Up until well into the 20th century, the vast preponderance of women were either pregnant, nursing a baby, taking care of multiple babies and children, recovering from physical or mental complications from bearing or caring for multiple babies, or far less commonly, ostracized from society because they couldn’t or wouldn’t perform any or all of said roles. I repeat, the female species was slave to its own reproductive system. Women were the vessel through which life emerged and that was their primary role. Procreation and the care of offspring were the God-assigned purpose for which women roamed the earth. If they were childless either by choice or circumstance, women were seen as failures of sorts, and certainly didn’t have the alternative of anything close to access to the career advancement opportunities that men did.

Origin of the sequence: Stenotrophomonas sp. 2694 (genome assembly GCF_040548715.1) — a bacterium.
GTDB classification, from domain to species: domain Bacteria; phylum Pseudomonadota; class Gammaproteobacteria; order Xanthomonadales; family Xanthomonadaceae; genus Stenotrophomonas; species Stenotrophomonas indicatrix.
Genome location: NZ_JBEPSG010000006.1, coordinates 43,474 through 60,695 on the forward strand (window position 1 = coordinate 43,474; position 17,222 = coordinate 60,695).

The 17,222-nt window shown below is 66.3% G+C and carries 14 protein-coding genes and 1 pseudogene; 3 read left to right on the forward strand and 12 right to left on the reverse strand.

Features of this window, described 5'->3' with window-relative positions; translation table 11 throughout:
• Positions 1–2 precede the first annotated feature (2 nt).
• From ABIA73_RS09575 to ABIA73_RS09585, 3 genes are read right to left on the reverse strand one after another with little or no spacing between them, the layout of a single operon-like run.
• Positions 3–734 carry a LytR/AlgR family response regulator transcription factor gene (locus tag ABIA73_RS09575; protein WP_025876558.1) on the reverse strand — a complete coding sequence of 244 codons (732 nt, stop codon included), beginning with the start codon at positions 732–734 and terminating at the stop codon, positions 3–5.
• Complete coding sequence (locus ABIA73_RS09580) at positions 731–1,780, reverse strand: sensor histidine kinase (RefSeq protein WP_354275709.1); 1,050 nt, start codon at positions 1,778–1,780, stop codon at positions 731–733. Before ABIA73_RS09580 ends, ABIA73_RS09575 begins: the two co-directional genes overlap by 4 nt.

Okay, that’s my one and only feminist rant.
Nowadays, it’s hard for women in the western world to even fathom this type of slavery. After reading this book, I will never again take it for granted.
Path to Freedom
Women racked up so many births in rapid succession that it killed many of them. If they didn’t die in childbirth, they died from exhaustion. Their bodies, and in many cases their minds too, just wore out. Doctors were very sympathetic to the issue of too many babies but were limited as to what they could do to help. Contraception was still illegal in many states.
Since opening the first ever “birth control” clinic in 1916, Margaret Sanger envisioned a ‘biological pill’ that would free women from the chains of their reproductive system. She went looking for a scientist who could bring this pill about and almost no one wanted to touch it. Eig writes about Sanger’s first meeting with Gregory Pincus in 1950, when she asked him if this pill could become a reality.